I was late to embrace the joys of growing my own vegetables. It wasn't until last year that I planted tomatoes, zucchinis and eggplants in a raised garden above a retaining wall in the side yard. I felt like Old McDonald -- turning the soil, raking in the fertilizer, spacing the plants, setting the water timer -- but I wasn't validated as a gardener until I looked outside one day and found three deer chomping on what I'd grown.

When you see deer clip-clopping through East Bay neighborhoods, your first thought is "How adorable; wonder where they live." You don't give much thought to their dining habits until your yard becomes their buffet.

They didn't just eat the tops of the tomato plants. They devoured the roses and trampled a flower bed. I was thankful to see the birch tree was still standing.

If you do a Web search for the phrase "Keep deer from eating garden," you'll get 5.43 million hits. There's advice from experts, amateurs and media outlets. There are YouTube videos, blogs and chat rooms. We should have so many people working on a cure for cancer.

Because you can believe everything you read on the Internet, I started taking notes. Deer eat 6 to 10 pounds of foliage per day, can leap any fence less than 8 feet tall, love sweet, smooth plants and will keep returning to feed until deterred. They don't like loud noises, bright lights and suspicious aromas, so we have that in common.


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A landscape contractor offered this handy, five-step remedy for safeguarding gardens:

  • Fill nylon mesh bag with human hair and tie to branches;

  • Drill holes through bars of deodorant soap and hang in garden;

  • Cover plants with fine-mesh nylon netting;

  • Install a motion-detector sprinkler head;

  • Spray deer-deterrent chemical onto leaves.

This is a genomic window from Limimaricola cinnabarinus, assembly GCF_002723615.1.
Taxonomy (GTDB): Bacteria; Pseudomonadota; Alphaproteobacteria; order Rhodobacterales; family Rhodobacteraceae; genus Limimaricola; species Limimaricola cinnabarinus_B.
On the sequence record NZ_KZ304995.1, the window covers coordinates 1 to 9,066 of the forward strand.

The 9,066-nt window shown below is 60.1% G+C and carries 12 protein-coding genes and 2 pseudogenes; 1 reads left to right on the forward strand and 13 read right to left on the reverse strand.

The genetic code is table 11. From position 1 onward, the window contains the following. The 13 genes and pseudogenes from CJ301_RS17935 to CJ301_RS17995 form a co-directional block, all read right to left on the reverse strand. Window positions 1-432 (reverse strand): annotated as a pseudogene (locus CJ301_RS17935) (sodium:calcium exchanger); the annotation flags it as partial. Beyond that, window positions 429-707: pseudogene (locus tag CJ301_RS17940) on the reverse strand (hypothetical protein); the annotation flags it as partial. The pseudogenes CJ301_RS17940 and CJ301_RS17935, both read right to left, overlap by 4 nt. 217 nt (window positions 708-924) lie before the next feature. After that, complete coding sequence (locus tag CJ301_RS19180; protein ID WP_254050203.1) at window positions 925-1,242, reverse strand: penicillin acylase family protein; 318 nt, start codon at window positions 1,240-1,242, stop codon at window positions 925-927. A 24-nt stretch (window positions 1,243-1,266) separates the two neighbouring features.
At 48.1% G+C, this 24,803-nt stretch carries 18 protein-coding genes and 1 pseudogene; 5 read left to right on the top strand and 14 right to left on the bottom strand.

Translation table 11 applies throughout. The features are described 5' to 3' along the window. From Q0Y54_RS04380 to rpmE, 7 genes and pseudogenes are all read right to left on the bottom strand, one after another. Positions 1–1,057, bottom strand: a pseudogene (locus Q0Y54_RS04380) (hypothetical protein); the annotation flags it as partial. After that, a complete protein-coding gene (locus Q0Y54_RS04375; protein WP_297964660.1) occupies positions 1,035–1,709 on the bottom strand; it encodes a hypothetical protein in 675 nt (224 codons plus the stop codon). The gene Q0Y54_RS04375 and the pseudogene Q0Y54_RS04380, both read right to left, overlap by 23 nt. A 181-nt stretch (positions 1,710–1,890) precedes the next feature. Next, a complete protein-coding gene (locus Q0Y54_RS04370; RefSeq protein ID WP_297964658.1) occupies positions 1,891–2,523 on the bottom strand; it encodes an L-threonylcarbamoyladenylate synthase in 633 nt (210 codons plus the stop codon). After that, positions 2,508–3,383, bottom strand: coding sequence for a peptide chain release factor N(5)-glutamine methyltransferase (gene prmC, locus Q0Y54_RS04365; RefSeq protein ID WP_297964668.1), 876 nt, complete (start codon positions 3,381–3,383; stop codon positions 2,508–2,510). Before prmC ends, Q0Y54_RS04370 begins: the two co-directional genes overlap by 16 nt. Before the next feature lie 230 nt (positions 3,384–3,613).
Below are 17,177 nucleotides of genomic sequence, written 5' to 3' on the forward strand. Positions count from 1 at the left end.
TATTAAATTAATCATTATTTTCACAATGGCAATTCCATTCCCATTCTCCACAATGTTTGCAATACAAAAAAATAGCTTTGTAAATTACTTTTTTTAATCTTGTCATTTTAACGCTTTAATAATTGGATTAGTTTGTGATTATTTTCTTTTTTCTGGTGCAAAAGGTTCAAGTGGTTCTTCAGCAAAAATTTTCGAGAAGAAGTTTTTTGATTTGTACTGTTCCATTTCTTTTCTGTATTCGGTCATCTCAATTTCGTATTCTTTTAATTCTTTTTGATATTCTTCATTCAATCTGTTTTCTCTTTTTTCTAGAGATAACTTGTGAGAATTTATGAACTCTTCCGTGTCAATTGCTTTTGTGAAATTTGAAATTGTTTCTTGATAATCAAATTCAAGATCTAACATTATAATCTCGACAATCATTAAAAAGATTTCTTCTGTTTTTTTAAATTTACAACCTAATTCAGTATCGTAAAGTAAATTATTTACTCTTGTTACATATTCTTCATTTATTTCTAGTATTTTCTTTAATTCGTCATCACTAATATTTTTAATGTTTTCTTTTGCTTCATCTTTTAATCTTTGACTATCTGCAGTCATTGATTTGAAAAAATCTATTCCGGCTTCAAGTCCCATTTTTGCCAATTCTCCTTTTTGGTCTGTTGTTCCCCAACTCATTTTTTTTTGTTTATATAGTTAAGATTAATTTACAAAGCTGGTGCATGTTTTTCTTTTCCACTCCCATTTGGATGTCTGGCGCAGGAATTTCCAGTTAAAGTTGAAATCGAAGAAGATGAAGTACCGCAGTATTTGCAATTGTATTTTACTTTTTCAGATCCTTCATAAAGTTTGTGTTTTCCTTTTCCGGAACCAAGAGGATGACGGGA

If those measures don't work, you can bury land mines on the perimeter of your property.

    Another helpful tip comes from the Cheyenne Mountain Zoo in Colorado Springs, Colorado, which claims that the scent of tiger, leopard or lion dung will scare deer away. Zoo officials are selling it at 15 pounds for $30. So it's now official: American consumers will buy anything.

    One online volunteer said deer hate the scent of Irish Spring soap. A man responded: "I don't know if it deters deer, but when I was a teenager it sure kept girls away."

    Among the "20 Ways to Keep Deer Out of Your Yard" posted on thisoldhouse.com is not to "overstock your garden with tasty plants." (And the way to stop bank robberies is for banks not to keep any cash.) Another preventive measure is to "keep a dog in the yard," but I know firsthand that deer are not much impressed by a 10-pound Yorkshire terrier.

    What did I do? I increased the height of the 4-foot backyard fence that the deer scoffed at last year. They regrouped and attacked through a gap in the patio hedges. Then I installed another fence, between the patio and the garden. The deer found a low spot in a side-hill fence alongside the garage. I thought of raising that fence, too, but what's the point? Keeping a deer from a garden is like keeping a gambler out of a casino.

    I'm not buying any lion dung, I don't have enough hair to fill many bags and the dog isn't getting bigger. There's only one way to ensure fresh tomatoes this year.

    I'm headed to the farmers' market.

    Contact Tom Barnidge at tbarnidge@bayareanewsgroup.com.